Ivo Grbic's Exhibition in His Burnt Home (April-December 1993), photo by Frana Grbic 1993.
Following attacks by the Yugoslav army in 1991, local artists used the Old City of Dubrovnik—its ruins, boarded-up monuments and shop windows—to create site-specific public artworks. Local photographers documented the destruction of the Old City, raising international awareness to the plight of the Croatian people and the attempt to eradicate their culture. Focusing on three case studies, I examine how the artists of Dubrovnik coped with the circumstances of war through these public acts, anthropomorphizing the city, and at the same time contributing to a new Croatian consciousness as the nation struggled for its independence.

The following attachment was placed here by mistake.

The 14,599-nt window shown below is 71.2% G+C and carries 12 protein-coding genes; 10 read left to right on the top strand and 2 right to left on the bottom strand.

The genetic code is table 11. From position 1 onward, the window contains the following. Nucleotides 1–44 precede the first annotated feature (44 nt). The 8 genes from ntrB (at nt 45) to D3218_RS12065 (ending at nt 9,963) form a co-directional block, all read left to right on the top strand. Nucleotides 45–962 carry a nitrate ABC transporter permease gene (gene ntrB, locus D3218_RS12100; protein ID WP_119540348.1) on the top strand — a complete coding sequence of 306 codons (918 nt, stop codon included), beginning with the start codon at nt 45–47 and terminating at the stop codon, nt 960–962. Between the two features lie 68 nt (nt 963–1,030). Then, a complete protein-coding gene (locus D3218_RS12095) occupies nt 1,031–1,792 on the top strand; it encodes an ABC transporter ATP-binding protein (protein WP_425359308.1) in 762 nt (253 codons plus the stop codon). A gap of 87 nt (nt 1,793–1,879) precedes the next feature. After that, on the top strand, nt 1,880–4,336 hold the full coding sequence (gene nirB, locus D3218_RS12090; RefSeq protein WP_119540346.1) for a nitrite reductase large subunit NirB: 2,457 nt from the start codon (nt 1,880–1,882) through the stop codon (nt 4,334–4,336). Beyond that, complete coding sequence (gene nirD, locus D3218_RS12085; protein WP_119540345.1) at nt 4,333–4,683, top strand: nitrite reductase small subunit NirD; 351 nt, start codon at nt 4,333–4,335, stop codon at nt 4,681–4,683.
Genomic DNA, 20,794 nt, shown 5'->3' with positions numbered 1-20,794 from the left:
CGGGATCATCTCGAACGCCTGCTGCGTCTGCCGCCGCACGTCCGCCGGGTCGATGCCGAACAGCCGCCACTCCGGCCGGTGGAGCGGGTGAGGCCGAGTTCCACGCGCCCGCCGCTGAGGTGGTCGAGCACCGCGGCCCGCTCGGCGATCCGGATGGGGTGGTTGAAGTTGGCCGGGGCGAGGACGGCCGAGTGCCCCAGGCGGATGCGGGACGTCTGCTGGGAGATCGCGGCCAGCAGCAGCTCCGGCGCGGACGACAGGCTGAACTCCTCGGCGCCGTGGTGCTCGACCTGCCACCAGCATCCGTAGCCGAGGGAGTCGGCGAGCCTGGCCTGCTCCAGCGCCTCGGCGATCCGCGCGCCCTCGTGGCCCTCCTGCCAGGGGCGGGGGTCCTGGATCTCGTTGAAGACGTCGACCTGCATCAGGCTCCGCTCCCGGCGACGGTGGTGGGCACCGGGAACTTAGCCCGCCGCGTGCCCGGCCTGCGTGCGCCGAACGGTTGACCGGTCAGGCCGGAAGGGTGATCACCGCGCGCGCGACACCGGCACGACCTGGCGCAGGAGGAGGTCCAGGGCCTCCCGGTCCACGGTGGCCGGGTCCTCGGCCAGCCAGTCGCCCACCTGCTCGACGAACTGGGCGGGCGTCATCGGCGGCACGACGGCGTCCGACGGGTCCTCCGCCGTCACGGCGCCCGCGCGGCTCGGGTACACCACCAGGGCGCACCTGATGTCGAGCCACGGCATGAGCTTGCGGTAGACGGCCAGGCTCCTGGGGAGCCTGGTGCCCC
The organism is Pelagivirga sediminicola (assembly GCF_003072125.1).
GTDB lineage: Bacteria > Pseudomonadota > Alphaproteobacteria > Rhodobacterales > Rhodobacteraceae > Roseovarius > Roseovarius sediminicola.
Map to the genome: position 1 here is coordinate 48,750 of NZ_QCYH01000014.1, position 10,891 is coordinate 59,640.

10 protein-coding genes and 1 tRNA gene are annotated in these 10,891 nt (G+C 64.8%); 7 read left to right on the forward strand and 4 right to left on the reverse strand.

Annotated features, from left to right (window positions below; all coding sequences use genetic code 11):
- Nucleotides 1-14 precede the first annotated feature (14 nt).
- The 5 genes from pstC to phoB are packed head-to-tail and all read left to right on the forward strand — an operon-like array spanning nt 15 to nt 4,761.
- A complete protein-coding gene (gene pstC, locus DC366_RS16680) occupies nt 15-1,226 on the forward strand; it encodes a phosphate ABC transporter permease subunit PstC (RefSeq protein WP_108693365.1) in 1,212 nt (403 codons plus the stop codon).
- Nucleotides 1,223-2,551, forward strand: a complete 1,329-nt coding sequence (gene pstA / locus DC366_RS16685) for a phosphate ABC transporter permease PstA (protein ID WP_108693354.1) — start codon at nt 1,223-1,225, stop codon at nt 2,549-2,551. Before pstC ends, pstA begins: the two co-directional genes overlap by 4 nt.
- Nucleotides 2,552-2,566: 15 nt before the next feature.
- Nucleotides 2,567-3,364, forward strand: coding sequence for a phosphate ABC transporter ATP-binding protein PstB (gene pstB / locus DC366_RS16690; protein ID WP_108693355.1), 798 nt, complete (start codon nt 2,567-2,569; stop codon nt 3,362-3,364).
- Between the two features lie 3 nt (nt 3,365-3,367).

The first case study examines the site-specific exhibitions of artist Ivo Grbi´c? on the grounds of his home and studio which had been bombed. Grbi´c? converted this burnt out site into an ongoing exhibition space that drew large audiences. The second case study analyzes the impromptu collaborative public art project by professional and amateur artists that took place during Christmas time in December 1991. The project, which consisted of murals on the Old City’s landmarks and shop windows, was emotionally important to the population as an act of defiance to “break the psychosis of fear.” The final case study examines Pavo Urban’s photographs of the besieged city’s architecture and citizens, which functioned both as memorials of wartime atrocities and as triggers for the formation of a new national identity after the war’s end.